Tim O’Brien did not set out to write a conclusive assessment of Donald Trump’s wealth. But it was those three pages in a 275-page book that occasioned what is, even in the annals of frivolous Trump lawsuits, a special display of petty, thin-skinned litigiousness.
In October 2005, O’Brien, then a business reporter for the New York Times, published a book about Donald Trump, TrumpNation: The Art of Being the Donald. The book was not a hatchet job. Not only did O’Brien interview friends and employees and business associates and political rivals and much of the rest of the Who’s Who of the World of Donald, he also chatted with the man himself — repeatedly. They met for formal interviews in Trump’s various homes and offices. Trump drove O’Brien around in his Ferrari and in his Mercedes. They watched Pulp Fiction together on Trump’s gold-laden private jet. It all went into the book, from which emerges a portrait of a complex, fickle, charming, self-obsessed, cinematic American original.
Of course, no book about Trump can avoid the quasi-impenetrable question of his wealth. In 2004, O’Brien had co-authored a piece for the Times detailing Trump’s financial woes — he had recently filed for the third of what would be four Chapter 11 bankruptcies — and quoted anonymous sources who reported that Trump’s wealth was not nearly what he claimed; in fact, it was in the hundreds of millions, they said. (Contemporaneous reports in the Washington Post and Time magazine suggested the same.) Trump, meanwhile, notoriously unreliable in his own estimates, offered figures ranging from $1.7 billion to $9.5 billion. In TrumpNation, O’Brien cited those numbers, alongside “three people with direct knowledge of Donald’s finances” who estimated his wealth was “somewhere between $150 million and $250 million.” Trump denied it, in his usual colorful fashion: “You can go ahead and speak to guys who have four-hundred-pound wives at home who are jealous of me, but the guys who really know me know I’m a great builder.”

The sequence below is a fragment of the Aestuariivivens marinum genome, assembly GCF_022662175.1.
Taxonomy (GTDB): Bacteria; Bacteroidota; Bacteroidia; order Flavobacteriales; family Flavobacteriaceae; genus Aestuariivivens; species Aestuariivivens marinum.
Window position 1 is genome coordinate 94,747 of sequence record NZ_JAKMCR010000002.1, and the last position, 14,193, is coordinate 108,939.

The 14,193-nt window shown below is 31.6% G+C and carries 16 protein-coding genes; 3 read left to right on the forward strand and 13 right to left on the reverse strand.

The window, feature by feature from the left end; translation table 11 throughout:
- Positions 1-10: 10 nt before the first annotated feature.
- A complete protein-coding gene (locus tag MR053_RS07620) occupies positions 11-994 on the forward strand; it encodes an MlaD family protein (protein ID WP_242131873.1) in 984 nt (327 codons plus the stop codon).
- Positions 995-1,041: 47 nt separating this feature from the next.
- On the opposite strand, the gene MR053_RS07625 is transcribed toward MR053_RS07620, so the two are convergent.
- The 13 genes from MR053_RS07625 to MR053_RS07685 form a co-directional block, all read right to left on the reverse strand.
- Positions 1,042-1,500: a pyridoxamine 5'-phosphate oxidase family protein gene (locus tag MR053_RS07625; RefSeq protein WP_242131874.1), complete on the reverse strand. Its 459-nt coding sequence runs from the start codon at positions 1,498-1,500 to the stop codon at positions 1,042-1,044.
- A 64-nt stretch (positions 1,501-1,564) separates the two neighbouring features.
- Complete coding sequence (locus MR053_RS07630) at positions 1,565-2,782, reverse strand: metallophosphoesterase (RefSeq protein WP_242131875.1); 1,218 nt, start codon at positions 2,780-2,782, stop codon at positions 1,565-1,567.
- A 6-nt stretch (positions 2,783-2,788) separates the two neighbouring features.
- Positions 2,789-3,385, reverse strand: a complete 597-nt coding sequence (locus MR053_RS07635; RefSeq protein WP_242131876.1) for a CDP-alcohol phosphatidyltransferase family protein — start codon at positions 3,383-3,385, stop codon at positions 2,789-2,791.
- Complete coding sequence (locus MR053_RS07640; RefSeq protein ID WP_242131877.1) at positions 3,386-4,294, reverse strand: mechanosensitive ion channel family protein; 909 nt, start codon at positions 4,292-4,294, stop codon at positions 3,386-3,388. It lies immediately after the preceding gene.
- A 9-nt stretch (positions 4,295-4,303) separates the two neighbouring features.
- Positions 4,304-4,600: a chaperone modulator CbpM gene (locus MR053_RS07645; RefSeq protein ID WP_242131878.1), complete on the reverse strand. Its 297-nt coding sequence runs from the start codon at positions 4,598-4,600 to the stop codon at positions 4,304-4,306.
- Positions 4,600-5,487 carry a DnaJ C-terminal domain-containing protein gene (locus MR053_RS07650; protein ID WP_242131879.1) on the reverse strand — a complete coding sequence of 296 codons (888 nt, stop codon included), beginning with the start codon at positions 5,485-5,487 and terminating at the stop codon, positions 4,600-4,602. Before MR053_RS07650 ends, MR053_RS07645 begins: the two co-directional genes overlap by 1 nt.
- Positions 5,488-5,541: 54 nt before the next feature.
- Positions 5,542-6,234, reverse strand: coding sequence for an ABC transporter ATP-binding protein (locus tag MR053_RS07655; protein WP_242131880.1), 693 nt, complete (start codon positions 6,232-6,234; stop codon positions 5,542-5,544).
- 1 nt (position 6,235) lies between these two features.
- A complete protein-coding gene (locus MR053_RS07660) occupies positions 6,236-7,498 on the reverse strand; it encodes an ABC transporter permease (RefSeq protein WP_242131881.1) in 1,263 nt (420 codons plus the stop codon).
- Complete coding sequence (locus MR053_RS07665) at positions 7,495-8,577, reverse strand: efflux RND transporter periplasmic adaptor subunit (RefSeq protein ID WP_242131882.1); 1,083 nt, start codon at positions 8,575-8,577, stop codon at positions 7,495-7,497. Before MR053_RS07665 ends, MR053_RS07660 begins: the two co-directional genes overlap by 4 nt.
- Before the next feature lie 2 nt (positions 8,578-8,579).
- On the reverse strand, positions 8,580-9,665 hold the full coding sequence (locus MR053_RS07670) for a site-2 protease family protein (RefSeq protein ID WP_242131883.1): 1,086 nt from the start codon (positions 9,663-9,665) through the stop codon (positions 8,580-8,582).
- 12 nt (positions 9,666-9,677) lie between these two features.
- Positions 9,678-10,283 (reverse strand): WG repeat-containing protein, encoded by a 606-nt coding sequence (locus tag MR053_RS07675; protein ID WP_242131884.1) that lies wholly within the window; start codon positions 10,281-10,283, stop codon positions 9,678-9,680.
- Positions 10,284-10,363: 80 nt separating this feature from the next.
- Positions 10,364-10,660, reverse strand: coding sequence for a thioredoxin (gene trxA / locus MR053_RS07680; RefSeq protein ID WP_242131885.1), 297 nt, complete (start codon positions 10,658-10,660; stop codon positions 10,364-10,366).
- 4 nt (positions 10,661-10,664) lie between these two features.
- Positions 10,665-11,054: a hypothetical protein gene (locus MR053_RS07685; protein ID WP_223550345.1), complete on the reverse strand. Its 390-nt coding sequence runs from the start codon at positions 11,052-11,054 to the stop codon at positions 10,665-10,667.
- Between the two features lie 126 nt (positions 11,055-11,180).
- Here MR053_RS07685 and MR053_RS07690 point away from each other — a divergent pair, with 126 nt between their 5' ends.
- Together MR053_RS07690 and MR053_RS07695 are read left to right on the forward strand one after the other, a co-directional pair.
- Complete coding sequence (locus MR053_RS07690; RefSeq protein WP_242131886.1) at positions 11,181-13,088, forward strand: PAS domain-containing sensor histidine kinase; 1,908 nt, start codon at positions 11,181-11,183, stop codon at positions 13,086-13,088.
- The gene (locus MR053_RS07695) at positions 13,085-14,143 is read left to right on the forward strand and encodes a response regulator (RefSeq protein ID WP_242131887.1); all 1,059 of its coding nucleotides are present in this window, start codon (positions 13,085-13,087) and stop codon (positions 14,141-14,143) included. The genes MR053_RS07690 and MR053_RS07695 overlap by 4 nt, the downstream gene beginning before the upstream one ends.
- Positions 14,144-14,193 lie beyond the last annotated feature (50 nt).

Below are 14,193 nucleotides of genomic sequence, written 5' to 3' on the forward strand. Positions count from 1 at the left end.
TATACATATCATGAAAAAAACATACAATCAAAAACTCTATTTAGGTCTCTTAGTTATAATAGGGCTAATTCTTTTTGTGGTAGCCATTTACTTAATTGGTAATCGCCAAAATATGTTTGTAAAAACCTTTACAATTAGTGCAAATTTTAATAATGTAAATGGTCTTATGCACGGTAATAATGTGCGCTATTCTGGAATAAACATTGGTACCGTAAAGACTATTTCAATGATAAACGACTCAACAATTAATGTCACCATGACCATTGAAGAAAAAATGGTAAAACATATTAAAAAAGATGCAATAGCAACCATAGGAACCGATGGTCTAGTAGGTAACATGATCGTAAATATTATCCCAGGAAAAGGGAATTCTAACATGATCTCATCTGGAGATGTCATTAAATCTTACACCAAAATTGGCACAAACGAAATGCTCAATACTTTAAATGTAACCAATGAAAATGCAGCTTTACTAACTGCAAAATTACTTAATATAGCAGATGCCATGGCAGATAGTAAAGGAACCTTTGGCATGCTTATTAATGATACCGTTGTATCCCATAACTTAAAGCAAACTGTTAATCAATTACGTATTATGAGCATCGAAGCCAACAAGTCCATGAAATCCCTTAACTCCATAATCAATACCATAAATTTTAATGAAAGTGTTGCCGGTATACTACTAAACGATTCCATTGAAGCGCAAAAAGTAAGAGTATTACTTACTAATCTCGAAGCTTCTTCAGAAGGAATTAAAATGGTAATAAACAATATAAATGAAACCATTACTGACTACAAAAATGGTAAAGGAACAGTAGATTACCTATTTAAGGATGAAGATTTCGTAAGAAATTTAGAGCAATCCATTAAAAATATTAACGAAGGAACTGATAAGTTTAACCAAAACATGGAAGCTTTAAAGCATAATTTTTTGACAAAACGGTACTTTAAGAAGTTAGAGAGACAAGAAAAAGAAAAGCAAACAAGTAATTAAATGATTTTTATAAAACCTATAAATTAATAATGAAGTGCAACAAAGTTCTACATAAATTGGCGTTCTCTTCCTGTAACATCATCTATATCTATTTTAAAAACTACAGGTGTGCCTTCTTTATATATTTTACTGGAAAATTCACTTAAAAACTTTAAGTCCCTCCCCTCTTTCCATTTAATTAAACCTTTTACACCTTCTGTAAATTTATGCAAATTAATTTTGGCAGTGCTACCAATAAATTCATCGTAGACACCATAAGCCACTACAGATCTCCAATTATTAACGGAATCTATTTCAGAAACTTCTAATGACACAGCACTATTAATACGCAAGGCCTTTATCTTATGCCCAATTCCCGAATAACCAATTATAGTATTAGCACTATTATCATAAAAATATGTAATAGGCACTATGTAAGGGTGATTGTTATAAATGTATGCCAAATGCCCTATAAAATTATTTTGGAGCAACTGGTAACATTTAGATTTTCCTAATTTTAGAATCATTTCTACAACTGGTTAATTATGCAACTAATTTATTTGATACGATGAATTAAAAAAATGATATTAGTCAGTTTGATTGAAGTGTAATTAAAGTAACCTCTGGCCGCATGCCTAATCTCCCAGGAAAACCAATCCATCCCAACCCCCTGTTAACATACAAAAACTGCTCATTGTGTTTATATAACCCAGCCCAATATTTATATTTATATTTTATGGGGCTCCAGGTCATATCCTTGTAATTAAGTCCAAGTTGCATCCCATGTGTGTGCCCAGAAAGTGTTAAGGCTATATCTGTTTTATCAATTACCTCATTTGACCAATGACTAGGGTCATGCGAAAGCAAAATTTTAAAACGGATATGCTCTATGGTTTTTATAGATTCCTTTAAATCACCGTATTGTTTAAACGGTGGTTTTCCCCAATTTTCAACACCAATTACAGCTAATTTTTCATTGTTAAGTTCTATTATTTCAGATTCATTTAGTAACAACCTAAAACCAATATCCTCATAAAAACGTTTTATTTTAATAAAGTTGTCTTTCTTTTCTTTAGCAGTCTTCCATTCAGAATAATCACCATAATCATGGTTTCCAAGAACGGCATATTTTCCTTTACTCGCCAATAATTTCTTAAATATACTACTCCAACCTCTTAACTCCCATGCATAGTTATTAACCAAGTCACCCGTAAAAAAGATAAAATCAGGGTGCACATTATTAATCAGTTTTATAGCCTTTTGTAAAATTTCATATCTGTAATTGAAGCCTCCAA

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Despite his having included all of this information, including Trump’s denial, Trump accused O’Brien of cherry-picking his information to hurt Trump’s reputation. He sued him for $5 billion in damages.
Those who think Trump is a “winner” ought to take a close look at Donald Trump v. Timothy L. O’Brien. Because Trump didn’t just lose the case. He was humiliated.
At the time TrumpNation hit shelves, Warner Books, its publisher, was headquartered in New York City, not far from the Donald’s palatial quarters at Trump Tower. But Trump didn’t sue in New York City, where judges versed in financial matters abound. He sued in Camden, N.J. — in family court. This move kept a prima facie laughable suit from being thrown out — but began the case down the path of discovery. “Because he came after me on his reputation being damaged,” O’Brien tells me over the phone, recounting the timeline, “the questions about his net worth, that opened us up to getting his tax returns, his bank records, etc., etc.”
For the next three years, Trump dragged his feet. “The case dragged on for as long as it did because he wouldn’t comply with discovery requests,” says O’Brien. “He wouldn’t turn over the tax returns, then the tax returns came in almost so completely redacted as to be useless.”
If Trump thought O’Brien and Warner Books would roll over under the pressure of the Trump legal machine, he was wrong.